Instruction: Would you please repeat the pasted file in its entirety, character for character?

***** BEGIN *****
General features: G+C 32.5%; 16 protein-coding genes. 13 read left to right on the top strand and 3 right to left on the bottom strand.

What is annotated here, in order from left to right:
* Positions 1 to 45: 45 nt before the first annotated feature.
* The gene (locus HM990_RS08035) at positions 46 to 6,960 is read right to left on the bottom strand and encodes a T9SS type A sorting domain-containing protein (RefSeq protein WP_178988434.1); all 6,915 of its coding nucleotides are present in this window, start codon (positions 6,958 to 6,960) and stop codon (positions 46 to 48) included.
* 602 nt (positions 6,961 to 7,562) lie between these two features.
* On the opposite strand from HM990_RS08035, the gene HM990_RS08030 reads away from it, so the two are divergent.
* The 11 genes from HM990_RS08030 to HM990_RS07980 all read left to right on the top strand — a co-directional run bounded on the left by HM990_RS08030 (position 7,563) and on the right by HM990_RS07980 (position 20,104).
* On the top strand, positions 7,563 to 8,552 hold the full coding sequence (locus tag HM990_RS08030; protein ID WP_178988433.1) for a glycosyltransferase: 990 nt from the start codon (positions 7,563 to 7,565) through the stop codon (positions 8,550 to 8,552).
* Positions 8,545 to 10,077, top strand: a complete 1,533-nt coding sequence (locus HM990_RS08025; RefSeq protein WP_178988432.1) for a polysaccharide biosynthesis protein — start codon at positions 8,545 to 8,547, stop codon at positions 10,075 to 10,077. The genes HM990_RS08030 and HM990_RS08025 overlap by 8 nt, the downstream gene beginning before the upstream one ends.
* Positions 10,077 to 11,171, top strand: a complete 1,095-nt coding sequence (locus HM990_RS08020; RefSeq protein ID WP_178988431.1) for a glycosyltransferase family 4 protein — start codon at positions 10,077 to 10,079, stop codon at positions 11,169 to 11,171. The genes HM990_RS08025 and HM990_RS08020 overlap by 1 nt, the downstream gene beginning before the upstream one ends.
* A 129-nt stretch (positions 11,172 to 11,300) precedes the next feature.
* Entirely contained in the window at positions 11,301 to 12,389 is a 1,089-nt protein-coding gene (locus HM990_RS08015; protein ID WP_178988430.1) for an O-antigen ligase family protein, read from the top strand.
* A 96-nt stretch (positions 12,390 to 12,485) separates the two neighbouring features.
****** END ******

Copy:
General features: G+C 32.5%; 16 protein-coding genes. 13 read left to right on the top strand and 3 right to left on the bottom strand.

What is annotated here, in order from left to right:
* Positions 1 to 45: 45 nt before the first annotated feature.
* The gene (locus HM990_RS08035) at positions 46 to 6,960 is read right to left on the bottom strand and encodes a T9SS type A sorting domain-containing protein (RefSeq protein WP_178988434.1); all 6,915 of its coding nucleotides are present in this window, start codon (positions 6,958 to 6,960) and stop codon (positions 46 to 48) included.
* 602 nt (positions 6,961 to 7,562) lie between these two features.
* On the opposite strand from HM990_RS08035, the gene HM990_RS08030 reads away from it, so the two are divergent.
* The 11 genes from HM990_RS08030 to HM990_RS07980 all read left to right on the top strand — a co-directional run bounded on the left by HM990_RS08030 (position 7,563) and on the right by HM990_RS07980 (position 20,104).
* On the top strand, positions 7,563 to 8,552 hold the full coding sequence (locus tag HM990_RS08030; protein ID WP_178988433.1) for a glycosyltransferase: 990 nt from the start codon (positions 7,563 to 7,565) through the stop codon (positions 8,550 to 8,552).
* Positions 8,545 to 10,077, top strand: a complete 1,533-nt coding sequence (locus HM990_RS08025; RefSeq protein WP_178988432.1) for a polysaccharide biosynthesis protein — start codon at positions 8,545 to 8,547, stop codon at positions 10,075 to 10,077. The genes HM990_RS08030 and HM990_RS08025 overlap by 8 nt, the downstream gene beginning before the upstream one ends.
* Positions 10,077 to 11,171, top strand: a complete 1,095-nt coding sequence (locus HM990_RS08020; RefSeq protein ID WP_178988431.1) for a glycosyltransferase family 4 protein — start codon at positions 10,077 to 10,079, stop codon at positions 11,169 to 11,171. The genes HM990_RS08025 and HM990_RS08020 overlap by 1 nt, the downstream gene beginning before the upstream one ends.
* A 129-nt stretch (positions 11,172 to 11,300) precedes the next feature.
* Entirely contained in the window at positions 11,301 to 12,389 is a 1,089-nt protein-coding gene (locus HM990_RS08015; protein ID WP_178988430.1) for an O-antigen ligase family protein, read from the top strand.
* A 96-nt stretch (positions 12,390 to 12,485) separates the two neighbouring features.